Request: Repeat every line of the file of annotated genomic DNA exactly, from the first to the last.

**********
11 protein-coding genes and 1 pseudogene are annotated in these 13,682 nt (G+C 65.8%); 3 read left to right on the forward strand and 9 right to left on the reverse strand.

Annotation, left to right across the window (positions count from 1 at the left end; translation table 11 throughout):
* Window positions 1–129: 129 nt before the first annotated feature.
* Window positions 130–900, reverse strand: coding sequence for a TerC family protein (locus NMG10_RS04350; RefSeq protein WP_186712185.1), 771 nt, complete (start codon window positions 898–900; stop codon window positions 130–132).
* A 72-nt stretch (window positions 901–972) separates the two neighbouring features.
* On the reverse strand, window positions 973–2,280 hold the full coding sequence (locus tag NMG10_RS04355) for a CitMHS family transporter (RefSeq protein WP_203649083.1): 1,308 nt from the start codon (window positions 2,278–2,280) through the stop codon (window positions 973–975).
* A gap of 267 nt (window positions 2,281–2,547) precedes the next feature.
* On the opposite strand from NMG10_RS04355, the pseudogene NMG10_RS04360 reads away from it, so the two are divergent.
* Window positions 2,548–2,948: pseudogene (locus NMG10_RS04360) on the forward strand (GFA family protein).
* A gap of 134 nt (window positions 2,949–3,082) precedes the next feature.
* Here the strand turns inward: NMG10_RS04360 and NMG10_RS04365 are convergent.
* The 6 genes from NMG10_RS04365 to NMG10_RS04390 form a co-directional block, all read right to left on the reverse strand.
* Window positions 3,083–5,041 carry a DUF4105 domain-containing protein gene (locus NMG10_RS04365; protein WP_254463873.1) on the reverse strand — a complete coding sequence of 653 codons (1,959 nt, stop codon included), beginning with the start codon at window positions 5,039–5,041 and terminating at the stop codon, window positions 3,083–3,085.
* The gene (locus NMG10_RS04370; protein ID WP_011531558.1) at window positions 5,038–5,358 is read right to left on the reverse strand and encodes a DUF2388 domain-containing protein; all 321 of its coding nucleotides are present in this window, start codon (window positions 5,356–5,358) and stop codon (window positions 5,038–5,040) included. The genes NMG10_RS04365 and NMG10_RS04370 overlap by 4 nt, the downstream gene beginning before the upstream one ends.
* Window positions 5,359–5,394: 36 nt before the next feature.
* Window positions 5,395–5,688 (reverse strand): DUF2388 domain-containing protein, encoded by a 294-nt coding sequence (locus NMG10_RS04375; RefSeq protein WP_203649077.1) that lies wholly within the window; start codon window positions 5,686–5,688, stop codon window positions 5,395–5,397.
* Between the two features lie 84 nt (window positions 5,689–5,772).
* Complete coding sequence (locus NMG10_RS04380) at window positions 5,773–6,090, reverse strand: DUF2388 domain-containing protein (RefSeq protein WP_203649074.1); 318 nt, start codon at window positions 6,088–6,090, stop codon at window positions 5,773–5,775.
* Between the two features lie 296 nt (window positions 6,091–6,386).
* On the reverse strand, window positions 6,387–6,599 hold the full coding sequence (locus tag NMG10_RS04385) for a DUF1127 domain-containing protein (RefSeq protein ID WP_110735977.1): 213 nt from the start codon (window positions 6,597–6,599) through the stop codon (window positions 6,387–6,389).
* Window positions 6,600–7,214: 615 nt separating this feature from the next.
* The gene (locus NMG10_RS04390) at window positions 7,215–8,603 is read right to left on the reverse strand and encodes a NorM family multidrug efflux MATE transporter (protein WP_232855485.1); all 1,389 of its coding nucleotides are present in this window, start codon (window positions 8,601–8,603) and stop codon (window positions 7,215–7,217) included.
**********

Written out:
11 protein-coding genes and 1 pseudogene are annotated in these 13,682 nt (G+C 65.8%); 3 read left to right on the forward strand and 9 right to left on the reverse strand.

Annotation, left to right across the window (positions count from 1 at the left end; translation table 11 throughout):
* Window positions 1–129: 129 nt before the first annotated feature.
* Window positions 130–900, reverse strand: coding sequence for a TerC family protein (locus NMG10_RS04350; RefSeq protein WP_186712185.1), 771 nt, complete (start codon window positions 898–900; stop codon window positions 130–132).
* A 72-nt stretch (window positions 901–972) separates the two neighbouring features.
* On the reverse strand, window positions 973–2,280 hold the full coding sequence (locus tag NMG10_RS04355) for a CitMHS family transporter (RefSeq protein WP_203649083.1): 1,308 nt from the start codon (window positions 2,278–2,280) through the stop codon (window positions 973–975).
* A gap of 267 nt (window positions 2,281–2,547) precedes the next feature.
* On the opposite strand from NMG10_RS04355, the pseudogene NMG10_RS04360 reads away from it, so the two are divergent.
* Window positions 2,548–2,948: pseudogene (locus NMG10_RS04360) on the forward strand (GFA family protein).
* A gap of 134 nt (window positions 2,949–3,082) precedes the next feature.
* Here the strand turns inward: NMG10_RS04360 and NMG10_RS04365 are convergent.
* The 6 genes from NMG10_RS04365 to NMG10_RS04390 form a co-directional block, all read right to left on the reverse strand.
* Window positions 3,083–5,041 carry a DUF4105 domain-containing protein gene (locus NMG10_RS04365; protein WP_254463873.1) on the reverse strand — a complete coding sequence of 653 codons (1,959 nt, stop codon included), beginning with the start codon at window positions 5,039–5,041 and terminating at the stop codon, window positions 3,083–3,085.
* The gene (locus NMG10_RS04370; protein ID WP_011531558.1) at window positions 5,038–5,358 is read right to left on the reverse strand and encodes a DUF2388 domain-containing protein; all 321 of its coding nucleotides are present in this window, start codon (window positions 5,356–5,358) and stop codon (window positions 5,038–5,040) included. The genes NMG10_RS04365 and NMG10_RS04370 overlap by 4 nt, the downstream gene beginning before the upstream one ends.
* Window positions 5,359–5,394: 36 nt before the next feature.
* Window positions 5,395–5,688 (reverse strand): DUF2388 domain-containing protein, encoded by a 294-nt coding sequence (locus NMG10_RS04375; RefSeq protein WP_203649077.1) that lies wholly within the window; start codon window positions 5,686–5,688, stop codon window positions 5,395–5,397.
* Between the two features lie 84 nt (window positions 5,689–5,772).
* Complete coding sequence (locus NMG10_RS04380) at window positions 5,773–6,090, reverse strand: DUF2388 domain-containing protein (RefSeq protein WP_203649074.1); 318 nt, start codon at window positions 6,088–6,090, stop codon at window positions 5,773–5,775.
* Between the two features lie 296 nt (window positions 6,091–6,386).
* On the reverse strand, window positions 6,387–6,599 hold the full coding sequence (locus tag NMG10_RS04385) for a DUF1127 domain-containing protein (RefSeq protein ID WP_110735977.1): 213 nt from the start codon (window positions 6,597–6,599) through the stop codon (window positions 6,387–6,389).
* Window positions 6,600–7,214: 615 nt separating this feature from the next.
* The gene (locus NMG10_RS04390) at window positions 7,215–8,603 is read right to left on the reverse strand and encodes a NorM family multidrug efflux MATE transporter (protein WP_232855485.1); all 1,389 of its coding nucleotides are present in this window, start codon (window positions 8,601–8,603) and stop codon (window positions 7,215–7,217) included.